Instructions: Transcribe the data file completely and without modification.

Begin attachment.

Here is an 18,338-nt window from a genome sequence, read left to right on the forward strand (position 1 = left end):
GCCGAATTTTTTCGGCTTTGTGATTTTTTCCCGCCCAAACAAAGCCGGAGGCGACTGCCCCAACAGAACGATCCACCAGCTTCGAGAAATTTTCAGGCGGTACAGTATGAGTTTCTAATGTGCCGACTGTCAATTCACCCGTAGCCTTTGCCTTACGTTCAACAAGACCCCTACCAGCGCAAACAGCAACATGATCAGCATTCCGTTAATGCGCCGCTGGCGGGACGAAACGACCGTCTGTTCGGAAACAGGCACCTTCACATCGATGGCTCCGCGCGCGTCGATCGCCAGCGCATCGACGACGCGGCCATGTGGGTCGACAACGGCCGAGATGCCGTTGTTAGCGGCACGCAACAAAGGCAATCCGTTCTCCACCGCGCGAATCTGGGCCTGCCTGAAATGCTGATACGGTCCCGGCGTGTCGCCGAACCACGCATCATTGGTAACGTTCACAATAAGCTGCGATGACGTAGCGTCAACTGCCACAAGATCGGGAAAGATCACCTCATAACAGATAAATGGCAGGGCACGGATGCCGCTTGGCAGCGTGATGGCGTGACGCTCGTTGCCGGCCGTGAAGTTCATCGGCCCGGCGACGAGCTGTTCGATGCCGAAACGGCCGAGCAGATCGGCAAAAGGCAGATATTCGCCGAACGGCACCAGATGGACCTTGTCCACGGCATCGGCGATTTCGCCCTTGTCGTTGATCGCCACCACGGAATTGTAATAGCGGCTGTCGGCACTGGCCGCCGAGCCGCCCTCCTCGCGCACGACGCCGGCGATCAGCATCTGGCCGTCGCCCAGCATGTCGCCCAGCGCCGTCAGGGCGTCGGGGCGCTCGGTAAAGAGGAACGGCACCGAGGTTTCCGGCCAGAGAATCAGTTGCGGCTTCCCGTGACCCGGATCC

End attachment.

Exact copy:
Here is an 18,338-nt window from a genome sequence, read left to right on the forward strand (position 1 = left end):
GCCGAATTTTTTCGGCTTTGTGATTTTTTCCCGCCCAAACAAAGCCGGAGGCGACTGCCCCAACAGAACGATCCACCAGCTTCGAGAAATTTTCAGGCGGTACAGTATGAGTTTCTAATGTGCCGACTGTCAATTCACCCGTAGCCTTTGCCTTACGTTCAACAAGACCCCTACCAGCGCAAACAGCAACATGATCAGCATTCCGTTAATGCGCCGCTGGCGGGACGAAACGACCGTCTGTTCGGAAACAGGCACCTTCACATCGATGGCTCCGCGCGCGTCGATCGCCAGCGCATCGACGACGCGGCCATGTGGGTCGACAACGGCCGAGATGCCGTTGTTAGCGGCACGCAACAAAGGCAATCCGTTCTCCACCGCGCGAATCTGGGCCTGCCTGAAATGCTGATACGGTCCCGGCGTGTCGCCGAACCACGCATCATTGGTAACGTTCACAATAAGCTGCGATGACGTAGCGTCAACTGCCACAAGATCGGGAAAGATCACCTCATAACAGATAAATGGCAGGGCACGGATGCCGCTTGGCAGCGTGATGGCGTGACGCTCGTTGCCGGCCGTGAAGTTCATCGGCCCGGCGACGAGCTGTTCGATGCCGAAACGGCCGAGCAGATCGGCAAAAGGCAGATATTCGCCGAACGGCACCAGATGGACCTTGTCCACGGCATCGGCGATTTCGCCCTTGTCGTTGATCGCCACCACGGAATTGTAATAGCGGCTGTCGGCACTGGCCGCCGAGCCGCCCTCCTCGCGCACGACGCCGGCGATCAGCATCTGGCCGTCGCCCAGCATGTCGCCCAGCGCCGTCAGGGCGTCGGGGCGCTCGGTAAAGAGGAACGGCACCGAGGTTTCCGGCCAGAGAATCAGTTGCGGCTTCCCGTGACCCGGATCC